The two stand out elements of Katya's World in my opinion were the atmosphere that Howard creates, and his array of colourful characters. When these elements are combined they make for a truly believable science fiction story that feels very real, even though it is set on a far off planet in a distant future. The characters in particular are well developed, and even those who have little more than a small supporting role to play in the proceedings come across as much more than two dimensional creature-fodder. Katya herself makes a great heroine - she is resourceful and intelligent beyond her years, but is fragile and scared when the situation merits it. Her beliefs, both political and moral, are somewhat ingrained as the result of the loss of her father and her upbringing. As such, when she finds that her world is not as black and white as she thought, she finds these beliefs tested to their limits, as she has to decide who is good and who is bad, and whether those who live in between the two can be trusted when everything hits the fan.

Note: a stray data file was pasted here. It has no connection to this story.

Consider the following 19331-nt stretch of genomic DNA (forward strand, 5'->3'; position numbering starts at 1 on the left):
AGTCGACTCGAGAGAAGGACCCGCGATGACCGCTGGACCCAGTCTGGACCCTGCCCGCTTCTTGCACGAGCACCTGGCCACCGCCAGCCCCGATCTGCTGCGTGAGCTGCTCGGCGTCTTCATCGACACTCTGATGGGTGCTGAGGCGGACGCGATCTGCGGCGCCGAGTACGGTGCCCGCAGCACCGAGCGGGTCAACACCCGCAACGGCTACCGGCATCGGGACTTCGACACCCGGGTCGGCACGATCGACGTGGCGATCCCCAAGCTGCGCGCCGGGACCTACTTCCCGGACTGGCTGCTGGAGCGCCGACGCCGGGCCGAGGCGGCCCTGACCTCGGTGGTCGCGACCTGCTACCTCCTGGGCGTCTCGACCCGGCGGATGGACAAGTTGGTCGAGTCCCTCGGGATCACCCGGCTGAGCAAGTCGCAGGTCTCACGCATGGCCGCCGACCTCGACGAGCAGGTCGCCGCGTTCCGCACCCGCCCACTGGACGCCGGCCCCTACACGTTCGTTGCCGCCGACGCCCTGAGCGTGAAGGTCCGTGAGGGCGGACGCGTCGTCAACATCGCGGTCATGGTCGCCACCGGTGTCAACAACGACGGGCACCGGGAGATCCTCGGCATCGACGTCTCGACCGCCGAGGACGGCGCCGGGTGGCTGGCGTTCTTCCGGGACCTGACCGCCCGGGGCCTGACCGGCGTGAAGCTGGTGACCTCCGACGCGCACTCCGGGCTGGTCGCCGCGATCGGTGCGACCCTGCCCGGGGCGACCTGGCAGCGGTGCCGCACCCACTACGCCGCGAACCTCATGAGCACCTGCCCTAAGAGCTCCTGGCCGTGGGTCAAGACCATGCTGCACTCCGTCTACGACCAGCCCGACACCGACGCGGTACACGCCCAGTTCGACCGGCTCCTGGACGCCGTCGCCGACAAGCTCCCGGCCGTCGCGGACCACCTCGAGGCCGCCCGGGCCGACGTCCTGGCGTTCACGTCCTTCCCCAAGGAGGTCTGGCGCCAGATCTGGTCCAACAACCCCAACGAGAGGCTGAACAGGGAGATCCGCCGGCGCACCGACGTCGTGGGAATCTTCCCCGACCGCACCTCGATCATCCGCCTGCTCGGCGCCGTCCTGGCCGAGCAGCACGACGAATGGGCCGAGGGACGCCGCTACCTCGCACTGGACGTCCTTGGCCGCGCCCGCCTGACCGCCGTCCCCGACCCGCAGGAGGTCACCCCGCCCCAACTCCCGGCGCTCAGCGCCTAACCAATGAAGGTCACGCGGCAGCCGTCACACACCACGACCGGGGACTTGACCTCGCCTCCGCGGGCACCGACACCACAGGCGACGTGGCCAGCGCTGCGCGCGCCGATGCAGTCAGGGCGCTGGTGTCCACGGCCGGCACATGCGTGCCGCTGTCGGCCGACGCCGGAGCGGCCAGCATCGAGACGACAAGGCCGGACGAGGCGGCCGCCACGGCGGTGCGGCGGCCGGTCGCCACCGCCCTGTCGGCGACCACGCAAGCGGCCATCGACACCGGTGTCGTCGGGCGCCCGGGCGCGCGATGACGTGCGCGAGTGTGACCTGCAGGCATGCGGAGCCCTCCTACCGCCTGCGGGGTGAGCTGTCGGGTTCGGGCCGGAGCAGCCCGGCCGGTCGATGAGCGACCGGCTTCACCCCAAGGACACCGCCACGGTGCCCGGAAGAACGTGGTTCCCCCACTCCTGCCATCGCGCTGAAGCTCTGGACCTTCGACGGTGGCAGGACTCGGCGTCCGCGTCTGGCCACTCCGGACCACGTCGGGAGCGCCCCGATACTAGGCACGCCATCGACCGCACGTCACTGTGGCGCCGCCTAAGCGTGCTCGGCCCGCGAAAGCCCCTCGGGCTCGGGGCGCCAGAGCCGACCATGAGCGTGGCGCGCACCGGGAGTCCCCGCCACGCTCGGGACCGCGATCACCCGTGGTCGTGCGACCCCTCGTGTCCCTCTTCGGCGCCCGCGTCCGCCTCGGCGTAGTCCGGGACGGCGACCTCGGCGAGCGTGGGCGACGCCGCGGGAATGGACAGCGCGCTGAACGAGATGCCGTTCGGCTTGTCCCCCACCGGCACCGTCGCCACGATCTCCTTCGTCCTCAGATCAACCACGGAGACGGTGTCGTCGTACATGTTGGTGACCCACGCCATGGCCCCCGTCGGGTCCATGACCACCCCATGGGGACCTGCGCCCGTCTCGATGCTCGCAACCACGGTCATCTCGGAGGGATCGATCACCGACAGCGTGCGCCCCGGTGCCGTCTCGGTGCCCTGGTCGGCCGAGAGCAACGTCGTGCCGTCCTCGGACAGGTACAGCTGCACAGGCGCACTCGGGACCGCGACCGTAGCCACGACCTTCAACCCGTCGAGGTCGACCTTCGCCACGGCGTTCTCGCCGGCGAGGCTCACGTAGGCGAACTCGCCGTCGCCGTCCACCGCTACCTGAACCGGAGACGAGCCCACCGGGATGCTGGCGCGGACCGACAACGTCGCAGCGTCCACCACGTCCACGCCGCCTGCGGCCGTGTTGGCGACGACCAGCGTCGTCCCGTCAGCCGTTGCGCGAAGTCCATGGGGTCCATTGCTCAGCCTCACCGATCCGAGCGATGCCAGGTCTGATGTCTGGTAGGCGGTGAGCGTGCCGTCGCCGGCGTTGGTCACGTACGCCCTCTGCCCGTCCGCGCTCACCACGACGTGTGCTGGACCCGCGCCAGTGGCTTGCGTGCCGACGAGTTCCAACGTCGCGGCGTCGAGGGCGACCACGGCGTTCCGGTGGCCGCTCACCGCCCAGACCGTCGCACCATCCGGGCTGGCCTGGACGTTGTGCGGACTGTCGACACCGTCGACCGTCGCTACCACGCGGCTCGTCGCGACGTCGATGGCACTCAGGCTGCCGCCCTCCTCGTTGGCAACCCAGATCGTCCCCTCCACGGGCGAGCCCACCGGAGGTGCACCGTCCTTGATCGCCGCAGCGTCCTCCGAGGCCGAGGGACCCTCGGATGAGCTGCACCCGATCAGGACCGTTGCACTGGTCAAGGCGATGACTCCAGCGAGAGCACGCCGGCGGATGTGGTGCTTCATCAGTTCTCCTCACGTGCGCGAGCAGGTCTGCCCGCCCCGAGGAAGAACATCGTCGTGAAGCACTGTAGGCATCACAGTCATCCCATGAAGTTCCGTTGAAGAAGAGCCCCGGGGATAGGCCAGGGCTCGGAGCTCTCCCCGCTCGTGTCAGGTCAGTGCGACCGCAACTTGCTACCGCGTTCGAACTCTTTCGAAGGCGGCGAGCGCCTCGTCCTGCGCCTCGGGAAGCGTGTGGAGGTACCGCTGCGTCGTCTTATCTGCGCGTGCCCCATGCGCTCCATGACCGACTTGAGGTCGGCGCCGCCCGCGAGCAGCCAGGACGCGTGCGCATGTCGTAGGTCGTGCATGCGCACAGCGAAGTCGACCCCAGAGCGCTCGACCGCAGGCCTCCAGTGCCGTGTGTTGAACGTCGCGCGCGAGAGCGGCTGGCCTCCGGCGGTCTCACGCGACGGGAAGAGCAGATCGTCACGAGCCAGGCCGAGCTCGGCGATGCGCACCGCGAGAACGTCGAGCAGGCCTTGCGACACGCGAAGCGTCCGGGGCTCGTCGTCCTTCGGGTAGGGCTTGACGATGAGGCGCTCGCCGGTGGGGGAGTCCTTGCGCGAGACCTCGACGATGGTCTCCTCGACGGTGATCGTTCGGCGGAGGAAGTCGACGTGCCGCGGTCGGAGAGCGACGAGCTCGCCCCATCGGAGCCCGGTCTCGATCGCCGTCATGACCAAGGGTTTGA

Katya's World is a great read for fans of science fiction and adventure stories, and will have huge appeal to both boys and girls. The story does come to a satisfying conclusion, with no ridiculous cliffhangers, but as the start of a planned trilogy there is more than enough left unresolved to have readers clamouring for the sequel. Katya's World is scheduled to be released on 13th November, and my thanks go to Amanda at Strange Chemistry for sending me a proof copy to read.